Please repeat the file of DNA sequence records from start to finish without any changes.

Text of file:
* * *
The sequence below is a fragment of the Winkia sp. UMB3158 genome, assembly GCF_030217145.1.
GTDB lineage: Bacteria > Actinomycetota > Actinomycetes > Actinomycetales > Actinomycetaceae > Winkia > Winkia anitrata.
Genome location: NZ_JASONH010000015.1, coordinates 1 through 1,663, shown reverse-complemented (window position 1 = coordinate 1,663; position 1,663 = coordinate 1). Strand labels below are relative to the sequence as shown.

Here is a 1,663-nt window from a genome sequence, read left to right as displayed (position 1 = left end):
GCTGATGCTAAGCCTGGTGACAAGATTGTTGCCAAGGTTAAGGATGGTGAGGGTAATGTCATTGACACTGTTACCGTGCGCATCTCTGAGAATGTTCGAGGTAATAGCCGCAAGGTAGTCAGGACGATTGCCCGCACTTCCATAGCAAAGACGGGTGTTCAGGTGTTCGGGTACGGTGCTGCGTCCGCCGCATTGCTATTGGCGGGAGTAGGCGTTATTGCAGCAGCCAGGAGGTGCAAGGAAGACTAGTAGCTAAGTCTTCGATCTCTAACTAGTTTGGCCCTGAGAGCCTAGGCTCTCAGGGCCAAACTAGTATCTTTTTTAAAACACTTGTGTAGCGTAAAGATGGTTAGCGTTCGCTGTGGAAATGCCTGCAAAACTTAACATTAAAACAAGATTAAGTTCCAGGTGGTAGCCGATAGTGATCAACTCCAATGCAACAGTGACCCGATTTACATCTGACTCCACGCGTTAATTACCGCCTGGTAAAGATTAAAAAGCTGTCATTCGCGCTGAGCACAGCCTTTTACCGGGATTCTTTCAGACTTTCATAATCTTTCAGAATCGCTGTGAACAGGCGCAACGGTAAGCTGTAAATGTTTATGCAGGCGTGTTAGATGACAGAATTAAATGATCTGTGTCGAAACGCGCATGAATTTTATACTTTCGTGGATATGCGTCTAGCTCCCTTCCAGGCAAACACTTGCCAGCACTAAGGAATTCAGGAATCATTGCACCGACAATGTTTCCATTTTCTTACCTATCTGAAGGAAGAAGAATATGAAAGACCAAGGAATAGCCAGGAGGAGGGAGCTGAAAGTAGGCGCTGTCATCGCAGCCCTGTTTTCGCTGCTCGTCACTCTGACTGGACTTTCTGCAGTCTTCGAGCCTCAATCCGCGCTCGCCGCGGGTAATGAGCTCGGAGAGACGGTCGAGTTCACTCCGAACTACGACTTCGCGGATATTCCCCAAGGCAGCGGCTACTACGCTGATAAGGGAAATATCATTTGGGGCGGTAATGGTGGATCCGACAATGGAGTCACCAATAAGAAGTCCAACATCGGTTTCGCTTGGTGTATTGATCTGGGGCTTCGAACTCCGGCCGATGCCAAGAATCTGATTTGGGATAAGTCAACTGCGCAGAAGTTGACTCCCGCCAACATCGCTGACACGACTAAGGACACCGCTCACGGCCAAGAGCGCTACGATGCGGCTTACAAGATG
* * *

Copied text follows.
The sequence below is a fragment of the Winkia sp. UMB3158 genome, assembly GCF_030217145.1.
GTDB lineage: Bacteria > Actinomycetota > Actinomycetes > Actinomycetales > Actinomycetaceae > Winkia > Winkia anitrata.
Genome location: NZ_JASONH010000015.1, coordinates 1 through 1,663, shown reverse-complemented (window position 1 = coordinate 1,663; position 1,663 = coordinate 1). Strand labels below are relative to the sequence as shown.

Here is a 1,663-nt window from a genome sequence, read left to right as displayed (position 1 = left end):
GCTGATGCTAAGCCTGGTGACAAGATTGTTGCCAAGGTTAAGGATGGTGAGGGTAATGTCATTGACACTGTTACCGTGCGCATCTCTGAGAATGTTCGAGGTAATAGCCGCAAGGTAGTCAGGACGATTGCCCGCACTTCCATAGCAAAGACGGGTGTTCAGGTGTTCGGGTACGGTGCTGCGTCCGCCGCATTGCTATTGGCGGGAGTAGGCGTTATTGCAGCAGCCAGGAGGTGCAAGGAAGACTAGTAGCTAAGTCTTCGATCTCTAACTAGTTTGGCCCTGAGAGCCTAGGCTCTCAGGGCCAAACTAGTATCTTTTTTAAAACACTTGTGTAGCGTAAAGATGGTTAGCGTTCGCTGTGGAAATGCCTGCAAAACTTAACATTAAAACAAGATTAAGTTCCAGGTGGTAGCCGATAGTGATCAACTCCAATGCAACAGTGACCCGATTTACATCTGACTCCACGCGTTAATTACCGCCTGGTAAAGATTAAAAAGCTGTCATTCGCGCTGAGCACAGCCTTTTACCGGGATTCTTTCAGACTTTCATAATCTTTCAGAATCGCTGTGAACAGGCGCAACGGTAAGCTGTAAATGTTTATGCAGGCGTGTTAGATGACAGAATTAAATGATCTGTGTCGAAACGCGCATGAATTTTATACTTTCGTGGATATGCGTCTAGCTCCCTTCCAGGCAAACACTTGCCAGCACTAAGGAATTCAGGAATCATTGCACCGACAATGTTTCCATTTTCTTACCTATCTGAAGGAAGAAGAATATGAAAGACCAAGGAATAGCCAGGAGGAGGGAGCTGAAAGTAGGCGCTGTCATCGCAGCCCTGTTTTCGCTGCTCGTCACTCTGACTGGACTTTCTGCAGTCTTCGAGCCTCAATCCGCGCTCGCCGCGGGTAATGAGCTCGGAGAGACGGTCGAGTTCACTCCGAACTACGACTTCGCGGATATTCCCCAAGGCAGCGGCTACTACGCTGATAAGGGAAATATCATTTGGGGCGGTAATGGTGGATCCGACAATGGAGTCACCAATAAGAAGTCCAACATCGGTTTCGCTTGGTGTATTGATCTGGGGCTTCGAACTCCGGCCGATGCCAAGAATCTGATTTGGGATAAGTCAACTGCGCAGAAGTTGACTCCCGCCAACATCGCTGACACGACTAAGGACACCGCTCACGGCCAAGAGCGCTACGATGCGGCTTACAAGATG